Murray-Darling plan still a winding path
The agreement between the Federal Government and Labor over the Murray-Darling Basin is one step forward and one step back, according to the peak body for traditional owners in the southern Murray Darling Basin.
The Murray Lower Darling Rivers Indigenous Nations, an organisation made up of 25 different member nations, welcomed new cultural water research and also the allocation of $40 million for Aboriginal cultural and economic water entitlements.
But it said the decision to cut 605 billion litres from the water recovery target in the southern basin was concerning and could put the environment at risk.
“The Murray Lower Darling Rivers Indigenous Nations welcomes the government’s commitment to a package of funding and measures to improve outcomes for Aboriginal people in the basin,” MLDRIN acting chairman Grant Rigney said.
“Unfortunately, cutting 605 billion litres from the water recovery target in the basin risks undermining some of the very outcomes the package seeks to protect.”
The Murray-Darling Basin Plan, signed into law by former Labor Prime Minister Julia Gillard in 2012, is an agreement about how to use the water flowing down what is the nation’s longest river system.
The basin spans New South Wales, Victoria, the ACT and parts of Queensland and South Australia.
MLDRIN executive officer Will Mooney told NIT they were seeking more information from Federal Agriculture and Water Resources Minister David Littleproud.
Funding for investment and development
The amendments to the $13 billion Murray-Darling Basin plan, which passed through Federal Parliament last week, provide for $40 million over four years to support Indigenous basin communities to invest in water.
A further $20 million will be spent over four years on grants for economic development projects in the communities affected by the Murray-Darling Basin Plan.
Two full-time staff will also be appointed for three years to support the Northern Basin Aboriginal Nations and the MLDIN.
They will work with the Aboriginal nations and government agencies to translate the findings of the National Cultural Flows Research Project, which aims to provide knowledge on Indigenous water interests for the benefit of Indigenous people, the agreement said.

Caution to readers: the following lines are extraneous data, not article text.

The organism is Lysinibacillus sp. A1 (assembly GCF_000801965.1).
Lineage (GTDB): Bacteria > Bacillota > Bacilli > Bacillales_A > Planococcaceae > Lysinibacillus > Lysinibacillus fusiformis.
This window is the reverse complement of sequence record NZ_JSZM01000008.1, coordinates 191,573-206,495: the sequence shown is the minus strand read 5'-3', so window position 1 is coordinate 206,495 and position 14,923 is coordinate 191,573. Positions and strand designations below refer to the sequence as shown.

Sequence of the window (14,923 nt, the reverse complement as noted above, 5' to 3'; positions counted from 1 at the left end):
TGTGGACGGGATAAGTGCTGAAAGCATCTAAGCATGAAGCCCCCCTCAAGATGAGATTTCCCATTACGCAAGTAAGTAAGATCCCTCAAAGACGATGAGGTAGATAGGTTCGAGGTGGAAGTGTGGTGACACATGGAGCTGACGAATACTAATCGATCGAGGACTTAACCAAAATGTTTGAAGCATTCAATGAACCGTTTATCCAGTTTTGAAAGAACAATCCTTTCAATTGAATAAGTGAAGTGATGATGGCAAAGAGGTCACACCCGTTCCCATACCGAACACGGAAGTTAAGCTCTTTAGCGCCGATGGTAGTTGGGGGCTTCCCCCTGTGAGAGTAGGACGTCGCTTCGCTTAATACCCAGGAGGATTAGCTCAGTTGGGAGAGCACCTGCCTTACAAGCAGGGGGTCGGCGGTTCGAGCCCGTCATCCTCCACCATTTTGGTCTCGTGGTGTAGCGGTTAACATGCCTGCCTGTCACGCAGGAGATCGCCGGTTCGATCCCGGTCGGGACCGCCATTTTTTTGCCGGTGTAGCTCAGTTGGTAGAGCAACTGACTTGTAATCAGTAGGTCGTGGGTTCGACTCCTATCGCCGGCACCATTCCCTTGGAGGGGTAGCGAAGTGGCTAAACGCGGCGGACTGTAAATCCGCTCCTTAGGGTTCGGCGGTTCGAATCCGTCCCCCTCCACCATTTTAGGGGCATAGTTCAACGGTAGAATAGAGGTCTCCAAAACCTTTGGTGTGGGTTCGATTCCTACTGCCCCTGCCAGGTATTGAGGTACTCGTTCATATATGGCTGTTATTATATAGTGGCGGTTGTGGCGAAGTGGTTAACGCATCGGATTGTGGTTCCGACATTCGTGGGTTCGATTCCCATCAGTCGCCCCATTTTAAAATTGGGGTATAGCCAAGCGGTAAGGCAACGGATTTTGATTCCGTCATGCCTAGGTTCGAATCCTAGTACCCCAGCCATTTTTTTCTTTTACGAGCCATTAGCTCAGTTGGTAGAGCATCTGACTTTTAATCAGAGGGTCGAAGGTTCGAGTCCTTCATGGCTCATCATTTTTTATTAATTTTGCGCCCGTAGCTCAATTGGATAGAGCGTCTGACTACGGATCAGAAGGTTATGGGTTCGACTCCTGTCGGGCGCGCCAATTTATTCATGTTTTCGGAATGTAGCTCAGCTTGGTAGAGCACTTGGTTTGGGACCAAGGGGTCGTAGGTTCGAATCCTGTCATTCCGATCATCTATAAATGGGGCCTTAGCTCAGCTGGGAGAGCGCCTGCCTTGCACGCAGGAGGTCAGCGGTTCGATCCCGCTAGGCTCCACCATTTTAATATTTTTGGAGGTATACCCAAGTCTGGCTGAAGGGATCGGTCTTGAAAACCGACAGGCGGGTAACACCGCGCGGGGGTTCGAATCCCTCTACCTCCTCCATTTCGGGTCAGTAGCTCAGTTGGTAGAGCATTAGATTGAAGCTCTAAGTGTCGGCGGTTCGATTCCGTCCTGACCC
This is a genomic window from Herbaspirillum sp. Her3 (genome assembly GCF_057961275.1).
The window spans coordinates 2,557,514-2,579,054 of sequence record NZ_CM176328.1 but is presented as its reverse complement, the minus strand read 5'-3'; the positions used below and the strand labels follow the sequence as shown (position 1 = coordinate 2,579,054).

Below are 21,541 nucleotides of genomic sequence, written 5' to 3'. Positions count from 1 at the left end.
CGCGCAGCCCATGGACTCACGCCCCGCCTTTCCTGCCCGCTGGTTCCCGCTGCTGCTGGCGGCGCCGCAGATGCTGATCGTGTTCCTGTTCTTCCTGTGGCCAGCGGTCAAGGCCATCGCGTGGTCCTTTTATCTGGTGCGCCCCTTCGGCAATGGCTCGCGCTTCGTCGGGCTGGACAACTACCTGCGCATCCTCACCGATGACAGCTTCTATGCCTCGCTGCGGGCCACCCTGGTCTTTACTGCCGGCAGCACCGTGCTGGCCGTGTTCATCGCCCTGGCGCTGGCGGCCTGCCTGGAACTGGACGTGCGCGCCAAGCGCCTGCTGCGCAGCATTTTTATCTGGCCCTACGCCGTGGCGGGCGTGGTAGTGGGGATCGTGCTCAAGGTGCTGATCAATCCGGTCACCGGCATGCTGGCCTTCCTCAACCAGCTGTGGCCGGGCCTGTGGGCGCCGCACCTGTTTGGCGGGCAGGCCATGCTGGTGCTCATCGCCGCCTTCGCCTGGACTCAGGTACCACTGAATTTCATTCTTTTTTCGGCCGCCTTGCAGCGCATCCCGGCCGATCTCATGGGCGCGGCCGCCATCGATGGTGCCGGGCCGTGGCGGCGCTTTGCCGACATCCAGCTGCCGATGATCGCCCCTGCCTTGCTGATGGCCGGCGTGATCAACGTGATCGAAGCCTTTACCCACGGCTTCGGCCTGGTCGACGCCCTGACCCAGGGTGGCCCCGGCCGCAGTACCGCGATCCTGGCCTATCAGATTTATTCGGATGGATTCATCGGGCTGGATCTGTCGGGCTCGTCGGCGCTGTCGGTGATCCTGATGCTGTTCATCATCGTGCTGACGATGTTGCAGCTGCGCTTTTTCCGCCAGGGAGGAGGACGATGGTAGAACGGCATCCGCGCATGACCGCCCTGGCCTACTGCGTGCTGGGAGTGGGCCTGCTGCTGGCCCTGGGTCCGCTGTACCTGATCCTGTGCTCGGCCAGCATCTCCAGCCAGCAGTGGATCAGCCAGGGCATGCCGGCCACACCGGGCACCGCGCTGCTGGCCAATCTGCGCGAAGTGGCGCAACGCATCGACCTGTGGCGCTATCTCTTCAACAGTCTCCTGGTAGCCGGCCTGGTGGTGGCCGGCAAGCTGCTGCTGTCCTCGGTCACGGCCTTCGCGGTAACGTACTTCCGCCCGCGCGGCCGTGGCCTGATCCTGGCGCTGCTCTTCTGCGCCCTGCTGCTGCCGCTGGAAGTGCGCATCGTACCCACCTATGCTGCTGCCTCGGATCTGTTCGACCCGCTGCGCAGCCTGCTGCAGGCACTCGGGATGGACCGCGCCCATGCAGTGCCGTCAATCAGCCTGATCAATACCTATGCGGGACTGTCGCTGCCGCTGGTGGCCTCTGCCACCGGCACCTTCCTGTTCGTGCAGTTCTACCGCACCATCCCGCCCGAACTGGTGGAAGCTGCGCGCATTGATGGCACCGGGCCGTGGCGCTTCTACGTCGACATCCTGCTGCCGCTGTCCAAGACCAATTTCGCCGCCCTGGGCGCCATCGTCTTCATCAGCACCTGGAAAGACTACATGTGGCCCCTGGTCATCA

A $1.5 million fund for the workers’ activities will be set up and will be on top of $635,000 paid to the north and south Aboriginal nation organisations each year.
“I’m extremely pleased to have reached agreement with Labor which means we’ll deliver the entire Murray-Darling Basin Plan, including the Northern Basin Review,” Mr Littleproud said.
‘Big irrigators have betrayed Australia’
But NSW Greens water spokesman Jeremy Buckingham said the Labor Party had betrayed the basin by agreeing to support the government’s move to cut environmental water by 605 gigalitres in the southern basin and 70 gigalitres in the northern basin.
“Labor have capitulated to the National Party and big irrigators and have betrayed Australia and the health of the Murray-Darling Basin,” Mr Buckingham said.
Mr Buckingham said the basin needed water returned to its rivers, lakes and wetlands.
Under the agreement, less water would be returned to the environment in the southern basin in a move the Murray-Darling Basin Authority says will balance improving the river’s health with the need to protect jobs in irrigation-dependent communities.
Meanwhile, the legality of the plan has been questioned by the royal commissioner in charge of investigating the alleged misuse of water across the river system, the ABC has reported.
Brett Walker SC said there was a “real risk” all or parts of the Murray-Darling Basin Plan were unlawful, the broadcaster reported.
Mr Walker is conducting a royal commission into alleged water theft by irrigators at the request of the previous South Australian Government.
The Northern Basin Aboriginal Nations could not be contacted for comment.